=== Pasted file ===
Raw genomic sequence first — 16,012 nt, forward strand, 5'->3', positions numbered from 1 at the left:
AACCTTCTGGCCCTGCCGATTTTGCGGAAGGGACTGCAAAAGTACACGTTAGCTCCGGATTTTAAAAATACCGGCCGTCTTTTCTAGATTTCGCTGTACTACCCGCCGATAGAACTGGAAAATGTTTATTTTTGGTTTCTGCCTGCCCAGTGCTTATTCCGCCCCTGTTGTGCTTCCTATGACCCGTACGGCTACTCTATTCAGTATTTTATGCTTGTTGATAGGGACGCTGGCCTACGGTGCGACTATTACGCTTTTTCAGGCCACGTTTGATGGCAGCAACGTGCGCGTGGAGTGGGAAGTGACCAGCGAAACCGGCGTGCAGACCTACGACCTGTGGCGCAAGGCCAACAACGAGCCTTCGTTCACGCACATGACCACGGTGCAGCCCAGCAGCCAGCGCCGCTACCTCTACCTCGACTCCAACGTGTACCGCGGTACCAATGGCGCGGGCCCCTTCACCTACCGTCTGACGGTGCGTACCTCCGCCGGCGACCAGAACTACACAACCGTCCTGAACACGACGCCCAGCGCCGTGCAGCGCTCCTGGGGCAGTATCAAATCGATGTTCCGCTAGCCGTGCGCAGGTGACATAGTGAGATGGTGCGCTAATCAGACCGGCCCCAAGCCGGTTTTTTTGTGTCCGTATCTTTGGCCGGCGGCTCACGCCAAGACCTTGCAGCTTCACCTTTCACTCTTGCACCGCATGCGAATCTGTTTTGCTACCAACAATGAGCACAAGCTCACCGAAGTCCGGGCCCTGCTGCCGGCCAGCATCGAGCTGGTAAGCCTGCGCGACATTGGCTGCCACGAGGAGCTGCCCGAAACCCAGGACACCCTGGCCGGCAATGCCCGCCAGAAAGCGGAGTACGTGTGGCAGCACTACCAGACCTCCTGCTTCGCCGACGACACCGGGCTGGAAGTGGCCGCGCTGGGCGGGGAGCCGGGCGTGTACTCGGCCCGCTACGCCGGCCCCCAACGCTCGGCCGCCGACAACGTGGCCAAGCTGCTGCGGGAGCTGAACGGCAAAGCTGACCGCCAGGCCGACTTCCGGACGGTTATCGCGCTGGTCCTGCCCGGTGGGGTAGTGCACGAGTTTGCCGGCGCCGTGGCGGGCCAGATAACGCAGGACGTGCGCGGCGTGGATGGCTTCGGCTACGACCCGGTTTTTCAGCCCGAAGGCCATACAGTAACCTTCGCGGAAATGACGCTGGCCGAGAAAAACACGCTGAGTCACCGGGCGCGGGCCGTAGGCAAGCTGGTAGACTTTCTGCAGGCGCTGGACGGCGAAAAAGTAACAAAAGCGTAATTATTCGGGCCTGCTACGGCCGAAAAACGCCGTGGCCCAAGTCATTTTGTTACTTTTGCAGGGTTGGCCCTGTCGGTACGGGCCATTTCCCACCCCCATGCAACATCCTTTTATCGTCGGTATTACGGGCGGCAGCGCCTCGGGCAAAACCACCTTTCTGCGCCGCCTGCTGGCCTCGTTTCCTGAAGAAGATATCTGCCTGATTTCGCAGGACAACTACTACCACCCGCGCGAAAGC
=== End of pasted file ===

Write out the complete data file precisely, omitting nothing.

Raw genomic sequence first — 16,012 nt, forward strand, 5'->3', positions numbered from 1 at the left:
AACCTTCTGGCCCTGCCGATTTTGCGGAAGGGACTGCAAAAGTACACGTTAGCTCCGGATTTTAAAAATACCGGCCGTCTTTTCTAGATTTCGCTGTACTACCCGCCGATAGAACTGGAAAATGTTTATTTTTGGTTTCTGCCTGCCCAGTGCTTATTCCGCCCCTGTTGTGCTTCCTATGACCCGTACGGCTACTCTATTCAGTATTTTATGCTTGTTGATAGGGACGCTGGCCTACGGTGCGACTATTACGCTTTTTCAGGCCACGTTTGATGGCAGCAACGTGCGCGTGGAGTGGGAAGTGACCAGCGAAACCGGCGTGCAGACCTACGACCTGTGGCGCAAGGCCAACAACGAGCCTTCGTTCACGCACATGACCACGGTGCAGCCCAGCAGCCAGCGCCGCTACCTCTACCTCGACTCCAACGTGTACCGCGGTACCAATGGCGCGGGCCCCTTCACCTACCGTCTGACGGTGCGTACCTCCGCCGGCGACCAGAACTACACAACCGTCCTGAACACGACGCCCAGCGCCGTGCAGCGCTCCTGGGGCAGTATCAAATCGATGTTCCGCTAGCCGTGCGCAGGTGACATAGTGAGATGGTGCGCTAATCAGACCGGCCCCAAGCCGGTTTTTTTGTGTCCGTATCTTTGGCCGGCGGCTCACGCCAAGACCTTGCAGCTTCACCTTTCACTCTTGCACCGCATGCGAATCTGTTTTGCTACCAACAATGAGCACAAGCTCACCGAAGTCCGGGCCCTGCTGCCGGCCAGCATCGAGCTGGTAAGCCTGCGCGACATTGGCTGCCACGAGGAGCTGCCCGAAACCCAGGACACCCTGGCCGGCAATGCCCGCCAGAAAGCGGAGTACGTGTGGCAGCACTACCAGACCTCCTGCTTCGCCGACGACACCGGGCTGGAAGTGGCCGCGCTGGGCGGGGAGCCGGGCGTGTACTCGGCCCGCTACGCCGGCCCCCAACGCTCGGCCGCCGACAACGTGGCCAAGCTGCTGCGGGAGCTGAACGGCAAAGCTGACCGCCAGGCCGACTTCCGGACGGTTATCGCGCTGGTCCTGCCCGGTGGGGTAGTGCACGAGTTTGCCGGCGCCGTGGCGGGCCAGATAACGCAGGACGTGCGCGGCGTGGATGGCTTCGGCTACGACCCGGTTTTTCAGCCCGAAGGCCATACAGTAACCTTCGCGGAAATGACGCTGGCCGAGAAAAACACGCTGAGTCACCGGGCGCGGGCCGTAGGCAAGCTGGTAGACTTTCTGCAGGCGCTGGACGGCGAAAAAGTAACAAAAGCGTAATTATTCGGGCCTGCTACGGCCGAAAAACGCCGTGGCCCAAGTCATTTTGTTACTTTTGCAGGGTTGGCCCTGTCGGTACGGGCCATTTCCCACCCCCATGCAACATCCTTTTATCGTCGGTATTACGGGCGGCAGCGCCTCGGGCAAAACCACCTTTCTGCGCCGCCTGCTGGCCTCGTTTCCTGAAGAAGATATCTGCCTGATTTCGCAGGACAACTACTACCACCCGCGCGAAAGC